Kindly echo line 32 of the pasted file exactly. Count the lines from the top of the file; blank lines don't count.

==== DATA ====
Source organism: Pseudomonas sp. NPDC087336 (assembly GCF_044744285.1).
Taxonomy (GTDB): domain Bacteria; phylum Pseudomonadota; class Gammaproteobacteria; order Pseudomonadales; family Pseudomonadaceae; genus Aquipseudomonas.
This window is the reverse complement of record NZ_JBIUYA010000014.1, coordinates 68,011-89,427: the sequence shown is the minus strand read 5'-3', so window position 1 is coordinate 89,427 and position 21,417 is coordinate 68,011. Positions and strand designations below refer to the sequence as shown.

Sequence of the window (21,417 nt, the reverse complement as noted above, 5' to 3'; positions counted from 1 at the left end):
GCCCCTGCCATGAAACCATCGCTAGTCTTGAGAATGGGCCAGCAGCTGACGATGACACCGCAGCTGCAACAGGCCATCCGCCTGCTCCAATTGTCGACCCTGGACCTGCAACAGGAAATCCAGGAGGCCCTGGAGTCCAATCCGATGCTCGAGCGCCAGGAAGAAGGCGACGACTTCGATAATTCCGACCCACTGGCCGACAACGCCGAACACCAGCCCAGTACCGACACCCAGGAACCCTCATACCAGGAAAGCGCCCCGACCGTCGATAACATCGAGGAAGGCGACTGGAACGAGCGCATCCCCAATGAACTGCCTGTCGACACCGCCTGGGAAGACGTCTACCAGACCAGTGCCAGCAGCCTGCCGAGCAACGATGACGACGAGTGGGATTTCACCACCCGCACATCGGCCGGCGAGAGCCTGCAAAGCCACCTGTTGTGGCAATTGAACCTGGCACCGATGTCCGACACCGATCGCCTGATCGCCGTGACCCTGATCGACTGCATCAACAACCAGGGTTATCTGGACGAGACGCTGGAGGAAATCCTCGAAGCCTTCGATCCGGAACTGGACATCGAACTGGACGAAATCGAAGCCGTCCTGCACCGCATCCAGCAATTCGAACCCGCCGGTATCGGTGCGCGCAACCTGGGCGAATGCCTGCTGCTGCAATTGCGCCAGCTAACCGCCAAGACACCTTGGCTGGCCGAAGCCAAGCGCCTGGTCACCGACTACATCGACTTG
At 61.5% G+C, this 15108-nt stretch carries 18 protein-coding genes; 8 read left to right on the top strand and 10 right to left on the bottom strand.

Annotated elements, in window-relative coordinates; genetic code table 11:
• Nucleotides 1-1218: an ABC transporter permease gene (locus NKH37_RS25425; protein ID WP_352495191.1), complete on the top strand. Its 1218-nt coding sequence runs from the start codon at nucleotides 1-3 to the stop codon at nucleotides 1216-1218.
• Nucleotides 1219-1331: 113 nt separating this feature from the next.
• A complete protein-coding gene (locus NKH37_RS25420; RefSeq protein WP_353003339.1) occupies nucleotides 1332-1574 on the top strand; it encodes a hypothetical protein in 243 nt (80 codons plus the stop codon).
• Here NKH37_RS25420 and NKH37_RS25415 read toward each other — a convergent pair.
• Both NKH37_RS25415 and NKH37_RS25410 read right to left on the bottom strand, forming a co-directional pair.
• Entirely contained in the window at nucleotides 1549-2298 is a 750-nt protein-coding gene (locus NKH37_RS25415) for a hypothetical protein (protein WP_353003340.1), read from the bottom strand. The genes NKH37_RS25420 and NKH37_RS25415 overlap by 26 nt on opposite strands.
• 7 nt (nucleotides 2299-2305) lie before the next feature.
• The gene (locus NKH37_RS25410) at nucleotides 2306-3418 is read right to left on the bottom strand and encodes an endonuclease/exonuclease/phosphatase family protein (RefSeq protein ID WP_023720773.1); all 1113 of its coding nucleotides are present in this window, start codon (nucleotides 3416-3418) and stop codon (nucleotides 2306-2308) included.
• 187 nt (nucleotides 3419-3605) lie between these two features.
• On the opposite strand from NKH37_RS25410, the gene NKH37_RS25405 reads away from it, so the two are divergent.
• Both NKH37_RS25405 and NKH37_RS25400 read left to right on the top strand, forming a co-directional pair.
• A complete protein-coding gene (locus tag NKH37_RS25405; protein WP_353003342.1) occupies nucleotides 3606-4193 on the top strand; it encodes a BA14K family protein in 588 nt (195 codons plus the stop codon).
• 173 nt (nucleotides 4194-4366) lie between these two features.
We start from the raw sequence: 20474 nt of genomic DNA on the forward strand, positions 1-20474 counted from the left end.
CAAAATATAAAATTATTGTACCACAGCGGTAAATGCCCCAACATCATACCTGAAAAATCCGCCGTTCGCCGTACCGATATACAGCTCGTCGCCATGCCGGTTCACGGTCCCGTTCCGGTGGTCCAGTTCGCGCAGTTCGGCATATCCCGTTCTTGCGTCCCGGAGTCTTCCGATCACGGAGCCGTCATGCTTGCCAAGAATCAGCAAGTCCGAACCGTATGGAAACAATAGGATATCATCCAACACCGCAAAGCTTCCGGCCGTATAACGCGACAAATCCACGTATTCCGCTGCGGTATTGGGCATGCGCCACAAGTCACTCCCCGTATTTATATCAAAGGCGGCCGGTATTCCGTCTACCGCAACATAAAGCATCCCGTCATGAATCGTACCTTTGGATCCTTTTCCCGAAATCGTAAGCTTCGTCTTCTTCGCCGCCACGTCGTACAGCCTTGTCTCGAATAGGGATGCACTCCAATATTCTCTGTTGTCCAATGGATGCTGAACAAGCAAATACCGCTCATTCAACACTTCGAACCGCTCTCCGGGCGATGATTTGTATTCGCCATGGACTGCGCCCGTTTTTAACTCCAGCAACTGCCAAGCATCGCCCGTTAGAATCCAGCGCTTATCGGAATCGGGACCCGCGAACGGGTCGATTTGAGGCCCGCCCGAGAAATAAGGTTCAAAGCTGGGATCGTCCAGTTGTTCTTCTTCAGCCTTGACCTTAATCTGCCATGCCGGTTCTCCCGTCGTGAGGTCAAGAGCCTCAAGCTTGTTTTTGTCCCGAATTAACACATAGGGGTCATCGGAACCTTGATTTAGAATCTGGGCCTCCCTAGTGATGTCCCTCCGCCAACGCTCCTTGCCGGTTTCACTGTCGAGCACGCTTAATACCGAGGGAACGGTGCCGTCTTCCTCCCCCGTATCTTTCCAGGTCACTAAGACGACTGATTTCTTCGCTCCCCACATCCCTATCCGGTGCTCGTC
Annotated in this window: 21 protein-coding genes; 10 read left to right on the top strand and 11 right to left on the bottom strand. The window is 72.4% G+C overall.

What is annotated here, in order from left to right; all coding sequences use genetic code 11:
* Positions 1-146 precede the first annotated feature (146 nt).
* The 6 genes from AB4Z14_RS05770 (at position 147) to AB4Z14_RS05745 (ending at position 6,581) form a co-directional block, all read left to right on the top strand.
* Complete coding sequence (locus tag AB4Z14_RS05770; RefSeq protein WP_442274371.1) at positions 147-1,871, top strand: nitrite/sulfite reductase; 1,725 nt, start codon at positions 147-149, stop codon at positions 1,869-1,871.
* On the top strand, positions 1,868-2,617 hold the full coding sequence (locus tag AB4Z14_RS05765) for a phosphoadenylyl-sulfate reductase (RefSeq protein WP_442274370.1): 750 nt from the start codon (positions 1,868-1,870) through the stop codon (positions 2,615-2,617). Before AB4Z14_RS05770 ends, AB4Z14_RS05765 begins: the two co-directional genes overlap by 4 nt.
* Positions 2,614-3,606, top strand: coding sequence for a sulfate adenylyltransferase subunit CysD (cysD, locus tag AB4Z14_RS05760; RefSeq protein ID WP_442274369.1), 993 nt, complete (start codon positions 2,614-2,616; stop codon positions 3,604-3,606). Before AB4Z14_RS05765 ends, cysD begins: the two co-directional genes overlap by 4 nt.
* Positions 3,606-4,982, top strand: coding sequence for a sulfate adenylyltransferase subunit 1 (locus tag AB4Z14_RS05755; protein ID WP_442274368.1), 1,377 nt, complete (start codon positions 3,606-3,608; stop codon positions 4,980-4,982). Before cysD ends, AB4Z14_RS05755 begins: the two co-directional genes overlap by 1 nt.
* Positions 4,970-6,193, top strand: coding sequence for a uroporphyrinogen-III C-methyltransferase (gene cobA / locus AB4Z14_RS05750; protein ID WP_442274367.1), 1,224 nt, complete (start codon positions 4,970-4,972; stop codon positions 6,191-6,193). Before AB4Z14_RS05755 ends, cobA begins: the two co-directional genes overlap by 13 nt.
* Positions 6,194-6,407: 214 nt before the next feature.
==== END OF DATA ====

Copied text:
* Positions 6,194-6,407: 214 nt before the next feature.